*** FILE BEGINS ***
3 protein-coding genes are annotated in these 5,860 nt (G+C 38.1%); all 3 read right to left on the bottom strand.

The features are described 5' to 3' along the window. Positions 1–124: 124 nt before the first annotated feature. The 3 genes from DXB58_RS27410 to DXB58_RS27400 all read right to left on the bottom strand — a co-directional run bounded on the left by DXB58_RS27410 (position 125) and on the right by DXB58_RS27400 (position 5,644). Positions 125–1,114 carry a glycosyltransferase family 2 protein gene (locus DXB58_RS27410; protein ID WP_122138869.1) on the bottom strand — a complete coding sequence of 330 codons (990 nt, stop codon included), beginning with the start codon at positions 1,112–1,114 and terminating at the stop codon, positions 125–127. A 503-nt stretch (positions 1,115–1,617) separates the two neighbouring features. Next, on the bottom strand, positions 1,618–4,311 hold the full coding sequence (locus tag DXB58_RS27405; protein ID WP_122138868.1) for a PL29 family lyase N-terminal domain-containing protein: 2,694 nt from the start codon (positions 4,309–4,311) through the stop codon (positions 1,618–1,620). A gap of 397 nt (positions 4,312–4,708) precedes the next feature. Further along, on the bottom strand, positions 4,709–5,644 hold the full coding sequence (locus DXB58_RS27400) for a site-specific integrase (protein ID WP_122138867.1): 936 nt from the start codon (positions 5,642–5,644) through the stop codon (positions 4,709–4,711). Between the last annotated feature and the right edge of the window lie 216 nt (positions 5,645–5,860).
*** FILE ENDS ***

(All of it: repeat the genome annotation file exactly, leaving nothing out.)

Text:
3 protein-coding genes are annotated in these 5,860 nt (G+C 38.1%); all 3 read right to left on the bottom strand.

The features are described 5' to 3' along the window. Positions 1–124: 124 nt before the first annotated feature. The 3 genes from DXB58_RS27410 to DXB58_RS27400 all read right to left on the bottom strand — a co-directional run bounded on the left by DXB58_RS27410 (position 125) and on the right by DXB58_RS27400 (position 5,644). Positions 125–1,114 carry a glycosyltransferase family 2 protein gene (locus DXB58_RS27410; protein ID WP_122138869.1) on the bottom strand — a complete coding sequence of 330 codons (990 nt, stop codon included), beginning with the start codon at positions 1,112–1,114 and terminating at the stop codon, positions 125–127. A 503-nt stretch (positions 1,115–1,617) separates the two neighbouring features. Next, on the bottom strand, positions 1,618–4,311 hold the full coding sequence (locus tag DXB58_RS27405; protein ID WP_122138868.1) for a PL29 family lyase N-terminal domain-containing protein: 2,694 nt from the start codon (positions 4,309–4,311) through the stop codon (positions 1,618–1,620). A gap of 397 nt (positions 4,312–4,708) precedes the next feature. Further along, on the bottom strand, positions 4,709–5,644 hold the full coding sequence (locus DXB58_RS27400) for a site-specific integrase (protein ID WP_122138867.1): 936 nt from the start codon (positions 5,642–5,644) through the stop codon (positions 4,709–4,711). Between the last annotated feature and the right edge of the window lie 216 nt (positions 5,645–5,860).